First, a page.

What we should expect from the Market in the coming week.
After a sell-off two weeks ago, the major U.S. stock indexes resumed their previously upward momentum, following the Fed’s announcement that it will begin buying a broad portfolio of U.S. corporate bonds. The purchases will be made by the Fed’s Secondary Market Corporate Credit Facility, an emergency lending program that to date has purchased only ETFs. U.S. May retail sales surge 17.7% in the biggest monthly jump ever, after two straight months of sharp declines as businesses reopened. Economists polled by Reuters had forecast retail sales would rise 8% in May. However, even with May’s surge, sales were still down 8% from February. Clothing and accessories stores reported the biggest percentage gain at 188%.
Jobless claims last week totalled 1.51 million, bringing the 13-week total to 46 million. The latest reading was higher than 1.3 million that economists surveyed by Dow Jones had been anticipating. The elevated claims number remains even as all states have reopened to varying degrees and nonfarm payrolls grew by 2.5 million in May.
For the week ahead in US, we are expecting Tuesday’s preliminary Markit PMIs for June to move higher to reflect the re-opening in most states, ahead of Thursday’s durable goods orders for May. Personal income and spending data for May, as well as the core PCE price index – Fed’s preferred inflation reading – for that month, will all hit the markets Friday. At the moment, inflation remains low, and a return of inflation, which seems unlikely, could pose a significant risk as central banks will not be able to justify doing QE, which could lead them to tighten monetary policy, unwind QE and hike interest rates.
In UK, the Bank of England (BoE) expanded its bond-buying program by £100 billion and left its key interest rate at a record low of 0.1%. It also stated it would slow the rate of purchases and expected to meet the new target of £745 billion by the end of the year. The language of the Monetary Policy Committee was more hawkish than it was anticipated. Futures markets signaled that traders no longer expect negative interest rates in the UK throughout 2021. UK and EU institutional leaders held talks on a post-Brexit trade accord and agreed to step up the pace of negotiations, which have produced little so far. Boris Johnson will negotiate a new plan with senior ministers this week targeted at clearing talks on UK’s future relationship with the EU, with hopes mounting that a month of “intensified” negotiations starting on June 29 will bring in a breakthrough.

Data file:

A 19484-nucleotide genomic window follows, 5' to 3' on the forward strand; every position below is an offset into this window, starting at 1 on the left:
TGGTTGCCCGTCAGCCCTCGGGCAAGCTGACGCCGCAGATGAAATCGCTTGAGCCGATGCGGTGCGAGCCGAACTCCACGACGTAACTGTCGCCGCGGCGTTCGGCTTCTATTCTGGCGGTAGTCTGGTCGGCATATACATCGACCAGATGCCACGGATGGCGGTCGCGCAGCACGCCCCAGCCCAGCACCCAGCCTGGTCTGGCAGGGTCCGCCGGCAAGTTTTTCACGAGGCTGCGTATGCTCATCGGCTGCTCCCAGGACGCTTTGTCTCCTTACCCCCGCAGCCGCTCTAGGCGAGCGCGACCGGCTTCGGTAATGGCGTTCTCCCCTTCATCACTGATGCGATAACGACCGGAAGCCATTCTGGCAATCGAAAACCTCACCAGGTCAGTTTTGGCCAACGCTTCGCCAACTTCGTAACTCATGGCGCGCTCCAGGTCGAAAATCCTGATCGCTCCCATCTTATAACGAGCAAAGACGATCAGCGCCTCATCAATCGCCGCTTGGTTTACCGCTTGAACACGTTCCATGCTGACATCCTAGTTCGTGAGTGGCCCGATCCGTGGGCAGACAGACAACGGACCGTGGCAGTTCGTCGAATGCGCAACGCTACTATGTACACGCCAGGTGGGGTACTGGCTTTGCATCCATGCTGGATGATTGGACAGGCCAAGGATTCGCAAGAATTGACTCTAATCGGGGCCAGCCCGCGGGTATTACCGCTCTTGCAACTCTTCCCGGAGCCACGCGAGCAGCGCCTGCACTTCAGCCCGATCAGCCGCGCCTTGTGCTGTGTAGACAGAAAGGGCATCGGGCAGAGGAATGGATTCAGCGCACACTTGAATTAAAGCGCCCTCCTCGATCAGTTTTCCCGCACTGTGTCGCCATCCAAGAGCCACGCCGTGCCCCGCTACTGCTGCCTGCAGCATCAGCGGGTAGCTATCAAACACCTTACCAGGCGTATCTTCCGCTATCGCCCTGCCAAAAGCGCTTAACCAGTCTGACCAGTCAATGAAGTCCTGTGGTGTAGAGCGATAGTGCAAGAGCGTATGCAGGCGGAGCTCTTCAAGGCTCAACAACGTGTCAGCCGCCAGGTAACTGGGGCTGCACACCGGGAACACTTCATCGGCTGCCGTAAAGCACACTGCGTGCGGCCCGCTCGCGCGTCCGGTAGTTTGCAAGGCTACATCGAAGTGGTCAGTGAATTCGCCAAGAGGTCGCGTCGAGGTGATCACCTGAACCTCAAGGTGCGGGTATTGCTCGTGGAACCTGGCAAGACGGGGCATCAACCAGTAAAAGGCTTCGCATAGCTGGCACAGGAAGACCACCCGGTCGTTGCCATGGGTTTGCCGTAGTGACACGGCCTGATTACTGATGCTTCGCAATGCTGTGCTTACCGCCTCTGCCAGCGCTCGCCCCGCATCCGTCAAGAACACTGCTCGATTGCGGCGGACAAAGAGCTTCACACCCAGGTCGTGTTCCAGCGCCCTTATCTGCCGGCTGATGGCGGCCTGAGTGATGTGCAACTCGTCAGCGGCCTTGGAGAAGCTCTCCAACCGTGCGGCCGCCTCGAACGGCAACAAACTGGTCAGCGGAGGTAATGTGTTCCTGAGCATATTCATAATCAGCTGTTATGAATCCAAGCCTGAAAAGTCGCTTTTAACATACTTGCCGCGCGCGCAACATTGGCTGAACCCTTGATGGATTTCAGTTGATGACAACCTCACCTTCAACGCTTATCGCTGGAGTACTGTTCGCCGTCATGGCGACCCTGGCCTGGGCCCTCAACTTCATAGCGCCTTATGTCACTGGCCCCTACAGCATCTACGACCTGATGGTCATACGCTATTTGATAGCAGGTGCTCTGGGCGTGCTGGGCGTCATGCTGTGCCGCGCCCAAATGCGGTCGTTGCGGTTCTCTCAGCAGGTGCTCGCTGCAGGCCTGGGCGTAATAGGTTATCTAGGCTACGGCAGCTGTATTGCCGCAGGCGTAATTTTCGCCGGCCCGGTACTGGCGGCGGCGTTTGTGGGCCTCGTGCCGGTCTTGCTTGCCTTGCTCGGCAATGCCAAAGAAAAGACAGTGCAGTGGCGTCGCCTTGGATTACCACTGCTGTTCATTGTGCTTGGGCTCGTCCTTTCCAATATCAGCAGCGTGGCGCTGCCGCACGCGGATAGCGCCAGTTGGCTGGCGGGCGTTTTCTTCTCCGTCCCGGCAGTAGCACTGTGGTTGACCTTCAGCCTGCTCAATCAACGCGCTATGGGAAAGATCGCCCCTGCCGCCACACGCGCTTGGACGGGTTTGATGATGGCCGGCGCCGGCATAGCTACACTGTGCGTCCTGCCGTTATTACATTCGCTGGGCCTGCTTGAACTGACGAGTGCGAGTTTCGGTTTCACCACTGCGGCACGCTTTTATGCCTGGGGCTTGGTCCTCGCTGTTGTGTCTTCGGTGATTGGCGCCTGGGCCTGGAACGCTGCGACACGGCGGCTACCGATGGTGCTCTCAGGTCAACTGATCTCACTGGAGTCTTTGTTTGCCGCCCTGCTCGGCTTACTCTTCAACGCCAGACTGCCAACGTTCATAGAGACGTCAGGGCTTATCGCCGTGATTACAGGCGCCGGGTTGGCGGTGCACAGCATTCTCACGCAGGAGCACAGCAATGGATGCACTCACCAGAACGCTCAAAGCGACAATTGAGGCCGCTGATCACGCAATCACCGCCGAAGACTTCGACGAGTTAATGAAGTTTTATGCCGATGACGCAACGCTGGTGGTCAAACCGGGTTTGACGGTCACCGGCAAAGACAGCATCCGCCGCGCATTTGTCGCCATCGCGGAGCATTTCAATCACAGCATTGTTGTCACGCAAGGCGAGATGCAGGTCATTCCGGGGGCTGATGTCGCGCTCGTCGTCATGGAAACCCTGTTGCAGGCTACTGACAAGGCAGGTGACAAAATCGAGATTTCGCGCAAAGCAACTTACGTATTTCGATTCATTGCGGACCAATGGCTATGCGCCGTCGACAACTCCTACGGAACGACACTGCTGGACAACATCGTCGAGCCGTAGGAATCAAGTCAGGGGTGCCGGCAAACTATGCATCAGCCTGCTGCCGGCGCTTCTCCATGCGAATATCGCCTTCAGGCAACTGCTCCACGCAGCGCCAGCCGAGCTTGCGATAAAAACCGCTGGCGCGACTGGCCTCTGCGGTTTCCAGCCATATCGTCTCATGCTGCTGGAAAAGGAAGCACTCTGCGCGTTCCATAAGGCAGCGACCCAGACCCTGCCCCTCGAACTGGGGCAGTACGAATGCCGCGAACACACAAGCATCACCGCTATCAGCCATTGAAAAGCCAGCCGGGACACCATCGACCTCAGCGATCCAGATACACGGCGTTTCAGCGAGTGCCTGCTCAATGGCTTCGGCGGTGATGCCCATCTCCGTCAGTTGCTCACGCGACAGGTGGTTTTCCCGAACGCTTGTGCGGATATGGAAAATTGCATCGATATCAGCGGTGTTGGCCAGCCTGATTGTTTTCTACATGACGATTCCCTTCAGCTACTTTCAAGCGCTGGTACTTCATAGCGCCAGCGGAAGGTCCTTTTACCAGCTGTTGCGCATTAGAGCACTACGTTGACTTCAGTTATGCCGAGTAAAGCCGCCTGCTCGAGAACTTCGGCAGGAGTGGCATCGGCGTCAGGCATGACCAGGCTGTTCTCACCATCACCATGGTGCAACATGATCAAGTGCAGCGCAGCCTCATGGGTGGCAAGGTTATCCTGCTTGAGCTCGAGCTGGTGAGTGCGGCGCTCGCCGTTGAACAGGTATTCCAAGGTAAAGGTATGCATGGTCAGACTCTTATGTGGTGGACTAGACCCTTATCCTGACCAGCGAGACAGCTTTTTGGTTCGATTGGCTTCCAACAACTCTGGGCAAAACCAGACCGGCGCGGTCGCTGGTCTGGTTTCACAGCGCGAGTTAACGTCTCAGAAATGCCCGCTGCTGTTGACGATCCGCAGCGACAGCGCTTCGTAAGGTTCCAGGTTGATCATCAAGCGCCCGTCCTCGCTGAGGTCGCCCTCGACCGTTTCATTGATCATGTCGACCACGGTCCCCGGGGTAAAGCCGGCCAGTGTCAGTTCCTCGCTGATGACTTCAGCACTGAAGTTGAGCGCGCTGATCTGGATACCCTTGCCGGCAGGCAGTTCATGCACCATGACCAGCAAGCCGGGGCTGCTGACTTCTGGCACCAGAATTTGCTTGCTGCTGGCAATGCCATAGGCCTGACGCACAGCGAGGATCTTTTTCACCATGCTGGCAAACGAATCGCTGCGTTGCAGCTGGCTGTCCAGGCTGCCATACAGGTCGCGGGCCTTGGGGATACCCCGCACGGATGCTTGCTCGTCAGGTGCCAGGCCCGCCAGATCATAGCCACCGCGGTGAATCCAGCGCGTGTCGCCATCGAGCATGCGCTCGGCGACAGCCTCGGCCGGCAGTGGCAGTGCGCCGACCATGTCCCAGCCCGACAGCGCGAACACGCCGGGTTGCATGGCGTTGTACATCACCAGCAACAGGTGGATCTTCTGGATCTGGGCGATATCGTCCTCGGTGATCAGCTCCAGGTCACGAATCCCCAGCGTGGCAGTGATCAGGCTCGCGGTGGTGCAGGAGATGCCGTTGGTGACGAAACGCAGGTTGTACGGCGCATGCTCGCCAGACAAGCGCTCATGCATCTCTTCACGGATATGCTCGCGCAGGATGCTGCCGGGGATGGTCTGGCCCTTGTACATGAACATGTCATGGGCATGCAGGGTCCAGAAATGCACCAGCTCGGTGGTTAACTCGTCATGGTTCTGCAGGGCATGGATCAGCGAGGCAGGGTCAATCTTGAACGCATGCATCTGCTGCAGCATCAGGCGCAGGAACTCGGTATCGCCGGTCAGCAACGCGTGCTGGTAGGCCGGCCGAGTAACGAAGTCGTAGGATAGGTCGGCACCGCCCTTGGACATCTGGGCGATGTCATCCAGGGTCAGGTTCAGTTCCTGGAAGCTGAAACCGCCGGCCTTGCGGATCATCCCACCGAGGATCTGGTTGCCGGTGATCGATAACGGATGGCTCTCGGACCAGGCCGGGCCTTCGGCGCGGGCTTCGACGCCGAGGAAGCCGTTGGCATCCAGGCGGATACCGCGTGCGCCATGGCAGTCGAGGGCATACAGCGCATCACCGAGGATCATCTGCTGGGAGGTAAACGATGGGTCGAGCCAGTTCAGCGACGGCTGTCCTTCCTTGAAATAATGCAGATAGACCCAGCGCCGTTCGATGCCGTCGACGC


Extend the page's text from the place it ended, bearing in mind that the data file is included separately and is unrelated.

The Bank of Japan (BoJ), as widely expected, kept its monetary policy mostly unchanged. BoJ maintained its yield curve control targets, which aim to keep the 10-year Japanese government bond yield around 0%. The BoJ also resumed its purchases of ETFs and Japanese real estate investment trusts at current levels. In a change, the central bank did expand the amount of loans available in a lending program that is intended to boost smaller businesses.
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